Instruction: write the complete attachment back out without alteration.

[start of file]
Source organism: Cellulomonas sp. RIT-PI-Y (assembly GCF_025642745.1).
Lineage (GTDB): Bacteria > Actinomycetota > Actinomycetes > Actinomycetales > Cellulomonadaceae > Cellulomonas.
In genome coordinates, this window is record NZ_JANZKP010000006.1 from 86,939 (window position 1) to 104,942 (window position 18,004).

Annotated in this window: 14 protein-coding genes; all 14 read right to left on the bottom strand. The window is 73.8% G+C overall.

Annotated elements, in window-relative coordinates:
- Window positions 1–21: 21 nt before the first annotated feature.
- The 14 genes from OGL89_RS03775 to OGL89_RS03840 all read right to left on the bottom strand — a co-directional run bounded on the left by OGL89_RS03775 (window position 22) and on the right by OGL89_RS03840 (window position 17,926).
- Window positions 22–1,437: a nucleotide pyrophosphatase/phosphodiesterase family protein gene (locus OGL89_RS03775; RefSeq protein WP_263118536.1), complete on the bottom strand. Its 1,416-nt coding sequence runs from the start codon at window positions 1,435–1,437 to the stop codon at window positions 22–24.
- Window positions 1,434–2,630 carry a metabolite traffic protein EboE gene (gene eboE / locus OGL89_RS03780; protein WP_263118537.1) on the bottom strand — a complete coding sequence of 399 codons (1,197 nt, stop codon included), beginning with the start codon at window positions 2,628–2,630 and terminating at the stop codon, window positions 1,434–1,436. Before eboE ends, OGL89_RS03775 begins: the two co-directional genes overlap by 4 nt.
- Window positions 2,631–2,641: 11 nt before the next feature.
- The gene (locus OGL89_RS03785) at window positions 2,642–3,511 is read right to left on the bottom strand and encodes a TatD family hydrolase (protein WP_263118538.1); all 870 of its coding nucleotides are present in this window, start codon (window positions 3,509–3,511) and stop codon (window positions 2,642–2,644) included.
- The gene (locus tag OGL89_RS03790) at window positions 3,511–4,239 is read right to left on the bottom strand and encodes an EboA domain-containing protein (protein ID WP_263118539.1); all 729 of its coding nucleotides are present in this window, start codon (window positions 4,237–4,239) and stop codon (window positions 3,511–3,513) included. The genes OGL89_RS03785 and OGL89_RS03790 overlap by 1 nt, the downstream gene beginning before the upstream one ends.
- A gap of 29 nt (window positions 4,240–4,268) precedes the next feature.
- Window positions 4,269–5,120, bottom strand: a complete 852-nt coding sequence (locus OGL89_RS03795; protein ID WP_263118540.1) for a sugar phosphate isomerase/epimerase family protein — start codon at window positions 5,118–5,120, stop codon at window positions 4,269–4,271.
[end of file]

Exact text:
Source organism: Cellulomonas sp. RIT-PI-Y (assembly GCF_025642745.1).
Lineage (GTDB): Bacteria > Actinomycetota > Actinomycetes > Actinomycetales > Cellulomonadaceae > Cellulomonas.
In genome coordinates, this window is record NZ_JANZKP010000006.1 from 86,939 (window position 1) to 104,942 (window position 18,004).

Annotated in this window: 14 protein-coding genes; all 14 read right to left on the bottom strand. The window is 73.8% G+C overall.

Annotated elements, in window-relative coordinates:
- Window positions 1–21: 21 nt before the first annotated feature.
- The 14 genes from OGL89_RS03775 to OGL89_RS03840 all read right to left on the bottom strand — a co-directional run bounded on the left by OGL89_RS03775 (window position 22) and on the right by OGL89_RS03840 (window position 17,926).
- Window positions 22–1,437: a nucleotide pyrophosphatase/phosphodiesterase family protein gene (locus OGL89_RS03775; RefSeq protein WP_263118536.1), complete on the bottom strand. Its 1,416-nt coding sequence runs from the start codon at window positions 1,435–1,437 to the stop codon at window positions 22–24.
- Window positions 1,434–2,630 carry a metabolite traffic protein EboE gene (gene eboE / locus OGL89_RS03780; protein WP_263118537.1) on the bottom strand — a complete coding sequence of 399 codons (1,197 nt, stop codon included), beginning with the start codon at window positions 2,628–2,630 and terminating at the stop codon, window positions 1,434–1,436. Before eboE ends, OGL89_RS03775 begins: the two co-directional genes overlap by 4 nt.
- Window positions 2,631–2,641: 11 nt before the next feature.
- The gene (locus OGL89_RS03785) at window positions 2,642–3,511 is read right to left on the bottom strand and encodes a TatD family hydrolase (protein WP_263118538.1); all 870 of its coding nucleotides are present in this window, start codon (window positions 3,509–3,511) and stop codon (window positions 2,642–2,644) included.
- The gene (locus tag OGL89_RS03790) at window positions 3,511–4,239 is read right to left on the bottom strand and encodes an EboA domain-containing protein (protein ID WP_263118539.1); all 729 of its coding nucleotides are present in this window, start codon (window positions 4,237–4,239) and stop codon (window positions 3,511–3,513) included. The genes OGL89_RS03785 and OGL89_RS03790 overlap by 1 nt, the downstream gene beginning before the upstream one ends.
- A gap of 29 nt (window positions 4,240–4,268) precedes the next feature.
- Window positions 4,269–5,120, bottom strand: a complete 852-nt coding sequence (locus OGL89_RS03795; protein ID WP_263118540.1) for a sugar phosphate isomerase/epimerase family protein — start codon at window positions 5,118–5,120, stop codon at window positions 4,269–4,271.